We are slowly transitioning towards Auth0. Right now we have a machine-to-machine app that takes care of authenticating. But we are sending the password in plain text to the api (Authentication API Explorer)
However we would like to avoid sending any password in plain text. For that we would like to hash them. But I dont know if i can send the password hashed and auth0 will “understand” it. I dont think so unless i hash them all before saving them in the auth db.
So i can hash them all as I have seen some people do, however if we migrate to a full auth0 login im unsure how can we “hash in the middle” so we can validate the password. And even more complex if we think about the password change. though we might be able to have an auth0 action that changes the password again to the hashed version
Either way I would like to ask for your guidance regarding how can I avoid sending any password in plain text with the least amount of hassle, taking into account the future transitioning to the auth0 login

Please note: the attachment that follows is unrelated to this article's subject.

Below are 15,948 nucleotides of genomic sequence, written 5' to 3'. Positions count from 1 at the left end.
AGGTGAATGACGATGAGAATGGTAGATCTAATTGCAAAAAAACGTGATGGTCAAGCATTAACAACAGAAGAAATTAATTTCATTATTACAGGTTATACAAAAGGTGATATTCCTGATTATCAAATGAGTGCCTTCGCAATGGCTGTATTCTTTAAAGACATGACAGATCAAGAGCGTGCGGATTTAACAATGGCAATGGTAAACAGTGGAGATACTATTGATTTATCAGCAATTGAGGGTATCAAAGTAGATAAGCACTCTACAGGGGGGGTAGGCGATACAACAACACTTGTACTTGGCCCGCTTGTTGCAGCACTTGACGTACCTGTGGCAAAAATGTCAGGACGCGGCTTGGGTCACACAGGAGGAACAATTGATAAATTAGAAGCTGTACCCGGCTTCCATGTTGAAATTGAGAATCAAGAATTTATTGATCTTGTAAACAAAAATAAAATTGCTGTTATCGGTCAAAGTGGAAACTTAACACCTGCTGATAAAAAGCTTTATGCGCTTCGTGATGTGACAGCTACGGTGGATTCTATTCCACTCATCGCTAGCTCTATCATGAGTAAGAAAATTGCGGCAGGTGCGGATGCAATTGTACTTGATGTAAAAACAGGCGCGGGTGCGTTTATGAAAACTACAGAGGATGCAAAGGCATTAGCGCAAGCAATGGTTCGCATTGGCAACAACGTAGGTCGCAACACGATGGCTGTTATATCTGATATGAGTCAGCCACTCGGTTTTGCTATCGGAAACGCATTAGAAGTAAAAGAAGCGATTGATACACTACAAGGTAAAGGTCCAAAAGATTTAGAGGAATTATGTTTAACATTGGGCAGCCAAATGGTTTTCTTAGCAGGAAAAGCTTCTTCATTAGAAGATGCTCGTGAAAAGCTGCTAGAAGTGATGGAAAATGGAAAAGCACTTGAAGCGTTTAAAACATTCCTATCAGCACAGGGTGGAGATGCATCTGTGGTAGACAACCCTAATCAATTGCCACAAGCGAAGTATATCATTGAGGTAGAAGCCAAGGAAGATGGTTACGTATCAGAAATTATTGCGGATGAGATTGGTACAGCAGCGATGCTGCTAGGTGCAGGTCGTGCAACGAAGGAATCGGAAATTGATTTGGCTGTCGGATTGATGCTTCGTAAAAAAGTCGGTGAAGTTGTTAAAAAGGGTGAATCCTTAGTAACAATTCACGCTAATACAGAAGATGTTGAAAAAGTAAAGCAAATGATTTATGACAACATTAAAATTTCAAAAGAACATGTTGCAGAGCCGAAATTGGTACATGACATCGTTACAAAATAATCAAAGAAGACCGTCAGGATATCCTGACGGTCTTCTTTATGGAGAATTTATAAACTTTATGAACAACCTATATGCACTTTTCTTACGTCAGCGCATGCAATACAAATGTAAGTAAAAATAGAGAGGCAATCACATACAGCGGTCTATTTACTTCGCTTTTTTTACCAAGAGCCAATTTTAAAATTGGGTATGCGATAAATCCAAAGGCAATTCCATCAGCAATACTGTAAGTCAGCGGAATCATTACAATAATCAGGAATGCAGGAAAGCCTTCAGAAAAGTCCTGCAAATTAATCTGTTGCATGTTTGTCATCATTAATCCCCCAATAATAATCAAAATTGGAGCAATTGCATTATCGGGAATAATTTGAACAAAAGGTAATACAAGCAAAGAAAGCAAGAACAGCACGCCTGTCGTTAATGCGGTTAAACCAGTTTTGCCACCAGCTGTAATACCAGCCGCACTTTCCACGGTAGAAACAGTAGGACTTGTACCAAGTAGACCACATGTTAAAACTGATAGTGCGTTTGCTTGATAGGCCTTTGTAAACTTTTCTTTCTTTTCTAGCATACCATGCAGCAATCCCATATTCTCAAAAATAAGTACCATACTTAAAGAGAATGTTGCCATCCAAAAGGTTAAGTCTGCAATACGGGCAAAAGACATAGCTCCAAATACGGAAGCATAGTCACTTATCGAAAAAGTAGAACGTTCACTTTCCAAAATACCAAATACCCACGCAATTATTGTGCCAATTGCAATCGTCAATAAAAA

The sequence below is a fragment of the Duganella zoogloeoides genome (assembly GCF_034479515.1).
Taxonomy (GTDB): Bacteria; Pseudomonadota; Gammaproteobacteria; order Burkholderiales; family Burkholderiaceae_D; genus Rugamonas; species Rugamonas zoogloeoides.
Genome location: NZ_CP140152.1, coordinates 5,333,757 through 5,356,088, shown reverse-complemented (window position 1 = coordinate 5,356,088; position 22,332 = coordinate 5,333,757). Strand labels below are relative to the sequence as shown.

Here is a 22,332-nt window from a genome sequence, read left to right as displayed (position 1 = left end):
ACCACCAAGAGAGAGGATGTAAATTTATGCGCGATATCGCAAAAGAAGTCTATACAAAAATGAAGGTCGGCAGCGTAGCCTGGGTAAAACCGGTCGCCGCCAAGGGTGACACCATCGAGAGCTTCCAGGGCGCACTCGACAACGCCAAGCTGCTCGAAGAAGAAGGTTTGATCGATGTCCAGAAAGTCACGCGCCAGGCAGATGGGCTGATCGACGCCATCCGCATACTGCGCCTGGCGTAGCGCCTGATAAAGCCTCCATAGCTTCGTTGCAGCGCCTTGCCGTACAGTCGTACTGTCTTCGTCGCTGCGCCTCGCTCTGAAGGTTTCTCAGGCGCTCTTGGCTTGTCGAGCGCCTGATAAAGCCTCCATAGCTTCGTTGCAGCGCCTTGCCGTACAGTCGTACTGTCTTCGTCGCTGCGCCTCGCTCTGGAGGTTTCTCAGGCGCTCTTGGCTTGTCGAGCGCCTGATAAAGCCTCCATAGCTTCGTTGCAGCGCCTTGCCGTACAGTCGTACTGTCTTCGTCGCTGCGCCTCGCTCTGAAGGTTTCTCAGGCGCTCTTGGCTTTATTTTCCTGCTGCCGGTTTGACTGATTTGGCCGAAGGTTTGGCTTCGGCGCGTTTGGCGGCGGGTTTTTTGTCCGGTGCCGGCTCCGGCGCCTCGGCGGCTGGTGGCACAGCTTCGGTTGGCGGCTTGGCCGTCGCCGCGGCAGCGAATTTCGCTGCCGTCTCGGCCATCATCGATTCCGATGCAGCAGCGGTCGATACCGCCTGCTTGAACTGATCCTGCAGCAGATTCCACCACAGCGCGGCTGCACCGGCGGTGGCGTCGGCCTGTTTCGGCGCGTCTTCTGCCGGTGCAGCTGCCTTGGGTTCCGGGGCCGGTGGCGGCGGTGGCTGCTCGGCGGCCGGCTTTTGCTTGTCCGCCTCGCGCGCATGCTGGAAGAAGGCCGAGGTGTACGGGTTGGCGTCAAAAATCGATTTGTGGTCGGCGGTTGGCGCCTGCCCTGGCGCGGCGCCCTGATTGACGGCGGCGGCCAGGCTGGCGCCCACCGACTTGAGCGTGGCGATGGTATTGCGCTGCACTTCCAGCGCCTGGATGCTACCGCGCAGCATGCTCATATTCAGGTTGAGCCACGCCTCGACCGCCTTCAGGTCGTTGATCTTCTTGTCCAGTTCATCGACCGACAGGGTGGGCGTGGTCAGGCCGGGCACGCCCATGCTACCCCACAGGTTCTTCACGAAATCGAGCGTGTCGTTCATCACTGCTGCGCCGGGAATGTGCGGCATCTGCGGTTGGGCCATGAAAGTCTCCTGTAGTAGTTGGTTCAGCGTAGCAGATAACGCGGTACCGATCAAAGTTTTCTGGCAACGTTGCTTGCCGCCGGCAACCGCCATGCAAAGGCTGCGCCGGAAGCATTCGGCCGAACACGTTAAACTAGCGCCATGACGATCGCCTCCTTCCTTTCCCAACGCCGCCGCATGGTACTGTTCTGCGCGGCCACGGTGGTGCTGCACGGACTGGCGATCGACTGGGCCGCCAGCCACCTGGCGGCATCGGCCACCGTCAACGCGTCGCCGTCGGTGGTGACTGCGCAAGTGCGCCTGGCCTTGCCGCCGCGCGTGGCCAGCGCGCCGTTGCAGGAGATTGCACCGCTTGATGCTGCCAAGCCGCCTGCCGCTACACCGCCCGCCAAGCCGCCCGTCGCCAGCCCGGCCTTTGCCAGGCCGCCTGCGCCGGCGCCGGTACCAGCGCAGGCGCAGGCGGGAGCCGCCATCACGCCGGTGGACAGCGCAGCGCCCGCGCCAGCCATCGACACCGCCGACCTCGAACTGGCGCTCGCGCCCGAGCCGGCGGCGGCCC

Welcome to the Community!
Outside of the bulk import features, Auth0 doesn’t offer the ability to work with a password hash instead of a password.
That isn’t to say you couldn’t send the hashes as passwords (although, it’s possible this could have some unforeseen consequences), but they would not work once you migrated to Universal Login and users are submitting username/password directly to Auth0.
You will eventually need to bulk migrate the hashes (which would work as long as they are the correct format) or do an Automatic Migration in that scenario.
It might be easier to simply wait until you are ready to migrate to Auth0 then to deal with the hashes during individual auth requests. If you haven’t seen this blog yet, it will help you understand the strategies for migrating: Technical Strategies for Migrating Users to Auth0
Thank you for all the help provided. It has helped a lot.
Another question now that I have you. In the universal login, the password is sent to the backend in clear text or is hashed before sending the post?
If you inspect the request, you can see the password is sent in a POST to the backend in plaintext.
And isn’t that considered risky?
I checks and i saw it was like that but i wanted to validate
This is a great question. I always assumed it is because we trust HTTPS to encrypt it in transit (which we do), but it goes deeper then that.
Thanks for asking a good question. TIL’d.
This topic was automatically closed 14 days after the last reply. New replies are no longer allowed.